The short term outlook for global stock markets is more volatile due to uncertainty about whether US interest rates will rise and severity of the slowdown in China and emerging markets. Slowing growth is particularly in China’s construction and industrial sectors, which is most inconvenient for Australia as we supply them. China’s overcapacity will take time to absorb and though there is easing anxiety about China, the overcapacity keeps downward pressure on commodity demand. Global trade has also slowed and China’s weakness affects its Asian trading partners and emerging markets – sapping the health of the manufacturing sector.
The US is less affected by China than export-oriented economies and is slowly recovering despite uncertainty about a rise in its interest rates – probably not till mid-December or later. Conversely, with low growth expected to linger for Japan and Europe, they are stimulating growth with easier money policies. China is also expected to pursue a substantial easy money stance. Though a stronger US$ affects its exports, the US recovery continues as consumption and especially housing lead modest growth improvements. Any US rate rises are likely to be slow and prolonged, creating tougher conditions for emerging economies – timing of the first US rise keeps drifting out. Meanwhile, slow global growth and the prospect of US rates rises puts downward pressure on emerging markets.
Australia’s outlook has been for weak income growth as our mining investment boom unwinds and our terms of trade decline, though the outlook appears to be improving. The Reserve Bank has kept rates on hold at historic lows despite subdued growth and inflation, with slender prospect of rates easing further – we expect low interest rates for an extended period. So it is a difficult time for Australia. The more progressive Federal leadership approach may eventually pull us out of this low growth phase to benefit from our proximity to Asia’s longer term growth. Continued arrival of new Australians of working age should help, as it has for many decades past.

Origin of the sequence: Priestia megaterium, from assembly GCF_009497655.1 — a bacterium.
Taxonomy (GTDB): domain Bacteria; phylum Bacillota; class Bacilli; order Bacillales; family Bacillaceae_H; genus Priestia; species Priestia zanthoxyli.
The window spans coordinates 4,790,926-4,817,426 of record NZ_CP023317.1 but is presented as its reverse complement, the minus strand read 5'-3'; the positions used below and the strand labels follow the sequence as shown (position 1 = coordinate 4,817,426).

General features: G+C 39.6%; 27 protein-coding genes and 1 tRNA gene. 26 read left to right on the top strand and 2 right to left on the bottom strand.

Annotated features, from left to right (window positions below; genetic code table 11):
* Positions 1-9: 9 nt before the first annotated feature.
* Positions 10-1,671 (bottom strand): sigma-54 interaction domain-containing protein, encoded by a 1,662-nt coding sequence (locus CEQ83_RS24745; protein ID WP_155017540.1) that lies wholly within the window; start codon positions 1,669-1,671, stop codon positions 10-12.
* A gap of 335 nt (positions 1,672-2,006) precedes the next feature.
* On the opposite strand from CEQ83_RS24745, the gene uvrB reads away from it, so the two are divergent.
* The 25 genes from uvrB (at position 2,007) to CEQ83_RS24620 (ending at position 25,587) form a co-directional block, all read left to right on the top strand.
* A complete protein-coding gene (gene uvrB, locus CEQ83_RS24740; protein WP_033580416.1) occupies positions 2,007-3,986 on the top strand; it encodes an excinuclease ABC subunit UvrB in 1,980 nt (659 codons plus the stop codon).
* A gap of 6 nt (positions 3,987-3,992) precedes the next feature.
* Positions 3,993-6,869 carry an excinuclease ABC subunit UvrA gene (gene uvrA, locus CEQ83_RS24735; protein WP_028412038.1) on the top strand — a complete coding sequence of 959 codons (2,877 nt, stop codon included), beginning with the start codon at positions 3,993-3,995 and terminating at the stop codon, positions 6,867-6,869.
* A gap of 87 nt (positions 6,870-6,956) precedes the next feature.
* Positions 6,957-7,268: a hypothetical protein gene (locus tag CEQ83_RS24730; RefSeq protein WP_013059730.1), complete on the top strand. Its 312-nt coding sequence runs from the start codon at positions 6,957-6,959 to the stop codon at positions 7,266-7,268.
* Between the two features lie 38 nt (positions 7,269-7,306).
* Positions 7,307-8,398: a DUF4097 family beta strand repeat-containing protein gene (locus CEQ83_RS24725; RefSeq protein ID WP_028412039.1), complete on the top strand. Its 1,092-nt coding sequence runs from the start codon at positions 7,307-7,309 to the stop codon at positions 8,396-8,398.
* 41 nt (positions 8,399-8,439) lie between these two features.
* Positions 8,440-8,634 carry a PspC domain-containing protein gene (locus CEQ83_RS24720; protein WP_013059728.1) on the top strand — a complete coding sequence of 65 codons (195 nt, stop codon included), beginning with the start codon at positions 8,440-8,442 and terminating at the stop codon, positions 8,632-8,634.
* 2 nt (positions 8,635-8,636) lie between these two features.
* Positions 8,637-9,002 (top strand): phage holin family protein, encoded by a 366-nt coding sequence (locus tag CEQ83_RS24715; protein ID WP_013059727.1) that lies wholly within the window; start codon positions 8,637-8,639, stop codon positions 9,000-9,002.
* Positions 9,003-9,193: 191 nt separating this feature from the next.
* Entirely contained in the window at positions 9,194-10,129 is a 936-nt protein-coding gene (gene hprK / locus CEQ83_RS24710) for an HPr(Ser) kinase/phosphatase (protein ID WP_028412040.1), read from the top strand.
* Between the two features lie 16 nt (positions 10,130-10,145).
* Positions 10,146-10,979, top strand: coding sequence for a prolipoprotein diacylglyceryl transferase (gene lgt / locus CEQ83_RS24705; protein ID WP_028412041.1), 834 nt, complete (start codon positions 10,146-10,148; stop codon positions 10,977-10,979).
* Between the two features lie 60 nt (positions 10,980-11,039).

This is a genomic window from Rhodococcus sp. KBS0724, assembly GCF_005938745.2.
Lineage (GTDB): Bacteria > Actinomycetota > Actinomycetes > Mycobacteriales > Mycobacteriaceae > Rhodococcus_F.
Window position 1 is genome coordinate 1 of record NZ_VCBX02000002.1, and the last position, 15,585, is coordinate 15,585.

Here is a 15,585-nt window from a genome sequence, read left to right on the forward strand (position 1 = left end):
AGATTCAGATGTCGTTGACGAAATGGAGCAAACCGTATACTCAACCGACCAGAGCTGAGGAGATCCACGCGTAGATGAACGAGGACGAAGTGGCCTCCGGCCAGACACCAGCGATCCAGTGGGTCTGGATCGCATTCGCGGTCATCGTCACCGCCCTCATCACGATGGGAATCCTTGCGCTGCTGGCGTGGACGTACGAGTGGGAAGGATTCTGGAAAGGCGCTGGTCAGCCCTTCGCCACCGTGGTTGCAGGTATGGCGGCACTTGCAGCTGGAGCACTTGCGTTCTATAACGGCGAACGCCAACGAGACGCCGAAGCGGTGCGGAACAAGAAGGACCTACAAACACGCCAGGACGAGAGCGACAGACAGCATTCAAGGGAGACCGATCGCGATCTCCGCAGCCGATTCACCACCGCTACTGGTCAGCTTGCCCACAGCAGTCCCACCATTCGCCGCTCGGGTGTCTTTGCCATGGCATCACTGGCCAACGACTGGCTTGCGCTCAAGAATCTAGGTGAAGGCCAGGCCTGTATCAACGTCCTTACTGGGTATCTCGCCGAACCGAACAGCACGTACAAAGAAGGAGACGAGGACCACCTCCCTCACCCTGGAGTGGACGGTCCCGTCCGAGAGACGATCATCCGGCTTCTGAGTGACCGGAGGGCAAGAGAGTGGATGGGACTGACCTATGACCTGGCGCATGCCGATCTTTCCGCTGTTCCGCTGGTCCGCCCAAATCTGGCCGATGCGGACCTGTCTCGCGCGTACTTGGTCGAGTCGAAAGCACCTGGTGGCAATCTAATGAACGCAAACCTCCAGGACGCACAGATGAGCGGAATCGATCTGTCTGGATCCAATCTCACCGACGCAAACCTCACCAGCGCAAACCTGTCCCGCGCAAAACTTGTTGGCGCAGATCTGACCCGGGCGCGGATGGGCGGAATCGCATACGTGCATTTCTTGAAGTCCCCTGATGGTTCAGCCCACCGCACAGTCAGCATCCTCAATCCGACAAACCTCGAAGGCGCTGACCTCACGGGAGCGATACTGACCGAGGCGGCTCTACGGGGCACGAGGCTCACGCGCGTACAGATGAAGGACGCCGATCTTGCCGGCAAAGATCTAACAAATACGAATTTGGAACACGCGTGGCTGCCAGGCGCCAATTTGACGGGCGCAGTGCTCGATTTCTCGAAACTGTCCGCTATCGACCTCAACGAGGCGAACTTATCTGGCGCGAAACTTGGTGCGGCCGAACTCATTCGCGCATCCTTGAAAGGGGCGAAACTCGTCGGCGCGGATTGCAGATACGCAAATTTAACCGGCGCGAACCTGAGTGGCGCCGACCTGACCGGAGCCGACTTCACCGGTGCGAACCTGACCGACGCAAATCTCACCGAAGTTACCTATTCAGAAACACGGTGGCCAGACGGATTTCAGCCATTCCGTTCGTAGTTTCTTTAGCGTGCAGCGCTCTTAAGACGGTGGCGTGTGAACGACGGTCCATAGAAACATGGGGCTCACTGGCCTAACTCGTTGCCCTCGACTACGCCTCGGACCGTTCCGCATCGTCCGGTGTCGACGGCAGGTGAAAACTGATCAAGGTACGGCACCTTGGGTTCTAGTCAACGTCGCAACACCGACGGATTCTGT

Despite volatility, international equities have a better earnings growth outlook than ours, with Europe and Asia the best prospects. Our market offers higher income and might represent better long term value but a difficult year or so may lie ahead. Meanwhile, our low interest rates support housing and consumption – rates seem unlikely to rise much until 2017. While we don’t expect a crash, house prices have pushed trend limits for many years now and seem to be leveling. Business spending is weak but employment and business confidence is improving beyond 2017. Our A$ may fall further yet, helping exporters and inbound tourism – but making your next overseas trip more expensive.
Index investing seems unlikely to be helpful in this climate and we lean towards active management with a skew to offshore assets. Volatility and inflation may increase. Expectations of rising US interest rates depend on improved confidence there. Meanwhile, investment return expectations may be less than past levels. During low rate periods is it best to accept lower returns for several years or take on more risk by reducing the interest bearing part of your portfolio?
We find two topics investors are asking about lately are:
- Can I earn more than current lousy cash and deposit rates, or must I put up with this for years on some of my portfolio for the capital safety they offer?
- Should I invest internationally? Their dividend rates seem much lower than for Australian companies. Dare I trust that they’ll deliver higher future growth to compensate?
Perhaps you’ve also thought about these topics. It all comes down to managing risk and taking a ‘total return’ approach.
Overall, global equities seem to have a better outlook, with heightened volatility from concern about China’s slowdown and US interest rates. Our stock market offers good long term value but slow growth in the short term, with China slowing. If inflation returns in 3-5 years, how will heavily indebted Australian homeowners and our banks cope? The sluggish global growth outlook may linger for years and low interest rates will probably take years to rise, meanwhile a skew towards defensive portfolio design seems wise. As always, success will come from careful asset selection and patience.